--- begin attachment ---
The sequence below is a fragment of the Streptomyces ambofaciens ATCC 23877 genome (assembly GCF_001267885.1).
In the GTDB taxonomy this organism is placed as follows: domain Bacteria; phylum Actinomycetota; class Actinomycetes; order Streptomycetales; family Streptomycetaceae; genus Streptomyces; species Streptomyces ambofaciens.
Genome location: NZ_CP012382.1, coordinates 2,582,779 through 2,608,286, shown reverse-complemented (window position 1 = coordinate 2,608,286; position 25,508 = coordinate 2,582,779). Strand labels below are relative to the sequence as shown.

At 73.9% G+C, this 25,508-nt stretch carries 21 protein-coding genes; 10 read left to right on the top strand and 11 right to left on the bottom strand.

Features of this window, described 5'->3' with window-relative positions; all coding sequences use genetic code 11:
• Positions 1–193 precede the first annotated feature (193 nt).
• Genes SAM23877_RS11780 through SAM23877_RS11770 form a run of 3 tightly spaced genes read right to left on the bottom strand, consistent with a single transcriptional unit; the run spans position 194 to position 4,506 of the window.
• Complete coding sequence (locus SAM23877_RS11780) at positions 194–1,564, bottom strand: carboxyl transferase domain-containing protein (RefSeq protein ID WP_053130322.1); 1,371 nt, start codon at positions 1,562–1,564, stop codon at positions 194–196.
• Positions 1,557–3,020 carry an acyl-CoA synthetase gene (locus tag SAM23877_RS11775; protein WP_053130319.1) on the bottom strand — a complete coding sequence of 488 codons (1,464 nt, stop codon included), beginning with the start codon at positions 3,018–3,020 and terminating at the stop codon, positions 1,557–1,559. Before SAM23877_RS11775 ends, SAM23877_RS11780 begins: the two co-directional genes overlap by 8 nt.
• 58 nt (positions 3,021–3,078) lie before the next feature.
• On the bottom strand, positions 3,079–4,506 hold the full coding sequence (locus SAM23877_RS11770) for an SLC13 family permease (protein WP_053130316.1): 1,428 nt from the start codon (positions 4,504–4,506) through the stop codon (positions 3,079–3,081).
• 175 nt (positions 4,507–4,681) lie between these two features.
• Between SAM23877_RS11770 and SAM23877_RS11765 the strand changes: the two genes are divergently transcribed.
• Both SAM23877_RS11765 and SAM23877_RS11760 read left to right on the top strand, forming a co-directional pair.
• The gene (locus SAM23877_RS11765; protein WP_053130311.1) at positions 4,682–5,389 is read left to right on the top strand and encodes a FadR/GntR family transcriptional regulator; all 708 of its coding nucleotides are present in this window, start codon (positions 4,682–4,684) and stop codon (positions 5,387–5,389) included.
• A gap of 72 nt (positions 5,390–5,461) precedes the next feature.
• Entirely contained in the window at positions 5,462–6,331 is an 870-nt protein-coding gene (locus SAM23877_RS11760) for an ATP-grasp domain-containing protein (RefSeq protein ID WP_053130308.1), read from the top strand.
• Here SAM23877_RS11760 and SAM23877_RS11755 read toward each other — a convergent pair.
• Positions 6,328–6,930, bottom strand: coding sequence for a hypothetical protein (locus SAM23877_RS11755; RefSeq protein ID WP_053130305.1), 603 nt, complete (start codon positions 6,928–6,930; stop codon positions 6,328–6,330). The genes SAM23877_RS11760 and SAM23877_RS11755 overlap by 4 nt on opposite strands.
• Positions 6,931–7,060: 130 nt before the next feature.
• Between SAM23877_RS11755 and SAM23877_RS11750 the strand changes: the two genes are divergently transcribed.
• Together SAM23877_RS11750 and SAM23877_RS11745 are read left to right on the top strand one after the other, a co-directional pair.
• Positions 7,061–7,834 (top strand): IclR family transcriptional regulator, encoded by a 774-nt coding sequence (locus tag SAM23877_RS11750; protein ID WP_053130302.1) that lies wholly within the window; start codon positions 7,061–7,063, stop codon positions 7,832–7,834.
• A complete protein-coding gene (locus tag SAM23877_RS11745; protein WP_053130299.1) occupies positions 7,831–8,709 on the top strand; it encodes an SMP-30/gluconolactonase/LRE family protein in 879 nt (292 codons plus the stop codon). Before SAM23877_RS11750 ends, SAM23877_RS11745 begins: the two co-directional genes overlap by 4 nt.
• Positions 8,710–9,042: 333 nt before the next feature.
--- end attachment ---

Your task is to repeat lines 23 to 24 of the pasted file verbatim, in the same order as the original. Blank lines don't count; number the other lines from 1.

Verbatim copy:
• Positions 7,061–7,834 (top strand): IclR family transcriptional regulator, encoded by a 774-nt coding sequence (locus tag SAM23877_RS11750; protein ID WP_053130302.1) that lies wholly within the window; start codon positions 7,061–7,063, stop codon positions 7,832–7,834.
• A complete protein-coding gene (locus tag SAM23877_RS11745; protein WP_053130299.1) occupies positions 7,831–8,709 on the top strand; it encodes an SMP-30/gluconolactonase/LRE family protein in 879 nt (292 codons plus the stop codon). Before SAM23877_RS11750 ends, SAM23877_RS11745 begins: the two co-directional genes overlap by 4 nt.